A postcard featuring a fiendish mathematical puzzle written and signed by codebreaker Alan Turing is being auctioned today (01 February).
Turing, whose signature is very rare because he rarely wrote letters, sent the postcard to his psychiatrist in July 1953. He died from a suspected suicide around a year later. The front of the card shows a medieval picture representing the "Josephus problem" – a puzzle named after the first-century Romano-Jewish scholar Flavius Josephus.
The story goes that Josephus and his and his soldiers agreed upon an unusual suicide pact in the face of a certain military defeat. Standing in a circle, the first soldier would kill the man to his left, the next surviving soldier would then kill the man to his left, and so on until one man was left standing.
The problem is: faced with a similar situation, how could you determine where to position yourself in order to be the last man standing?
"Turing, who was fascinated by these types of algorithmic puzzles, surely knew of the 'Josephus Problem' and it is likely the reason he chose this specific postcard," said Robert Livingston, executive VP at RR Auction.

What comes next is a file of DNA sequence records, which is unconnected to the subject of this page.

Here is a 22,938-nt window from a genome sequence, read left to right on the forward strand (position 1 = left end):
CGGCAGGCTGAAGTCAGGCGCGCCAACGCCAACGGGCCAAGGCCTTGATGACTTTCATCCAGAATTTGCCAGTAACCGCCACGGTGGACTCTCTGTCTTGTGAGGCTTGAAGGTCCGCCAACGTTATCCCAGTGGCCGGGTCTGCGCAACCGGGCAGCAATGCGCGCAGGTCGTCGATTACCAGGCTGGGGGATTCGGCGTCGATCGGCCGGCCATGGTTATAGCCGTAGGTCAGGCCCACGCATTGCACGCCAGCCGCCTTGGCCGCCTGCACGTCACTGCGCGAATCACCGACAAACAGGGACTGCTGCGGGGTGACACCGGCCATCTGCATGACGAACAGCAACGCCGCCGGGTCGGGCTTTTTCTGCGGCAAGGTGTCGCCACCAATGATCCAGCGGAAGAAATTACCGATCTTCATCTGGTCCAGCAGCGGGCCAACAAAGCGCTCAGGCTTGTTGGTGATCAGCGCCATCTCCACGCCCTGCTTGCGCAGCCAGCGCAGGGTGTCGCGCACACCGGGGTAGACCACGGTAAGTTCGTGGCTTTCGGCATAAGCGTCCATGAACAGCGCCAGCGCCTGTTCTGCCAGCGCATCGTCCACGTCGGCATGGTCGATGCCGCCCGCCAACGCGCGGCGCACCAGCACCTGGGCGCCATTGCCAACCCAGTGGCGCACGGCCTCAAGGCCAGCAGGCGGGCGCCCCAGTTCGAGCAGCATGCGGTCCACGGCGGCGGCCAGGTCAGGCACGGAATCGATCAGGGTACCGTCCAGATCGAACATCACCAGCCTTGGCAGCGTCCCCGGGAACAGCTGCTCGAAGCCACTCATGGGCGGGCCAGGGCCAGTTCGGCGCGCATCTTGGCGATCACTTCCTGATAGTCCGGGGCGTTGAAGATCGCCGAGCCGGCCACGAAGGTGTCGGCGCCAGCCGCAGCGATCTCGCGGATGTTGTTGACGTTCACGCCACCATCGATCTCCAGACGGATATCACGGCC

Turing became a patient of the Jungian psychologist Dr Franz Greenbaum in 1952, and became a friend of the family; in another letter he wrote to the doctor's daughter, Maria Greenbaum, about solving a solitaire puzzle.
In Sara Turing's pioneering 1959 biography of her son she noted that he "normally shirked letter-writing," and his autograph is indeed incredibly scarce in any form. The RR online auction house estimated that it will fetch more than $40,000 (£31,670) when it goes under the hammer today.
The British government convicted Turing of "gross indecency" in 1952 and sentenced him to chemical castration. He later died of cyanide poisoning, in an apparent suicide attempt on.
In 2017 he was retroactively pardoned by the UK government. An act, which pardons men previously convicted of homosexual crimes, has become informally known as "Turing's Law". The Policing and Crime Bill received Royal Assent on Tuesday 31 January, meaning the pardons have now been enshrined in law.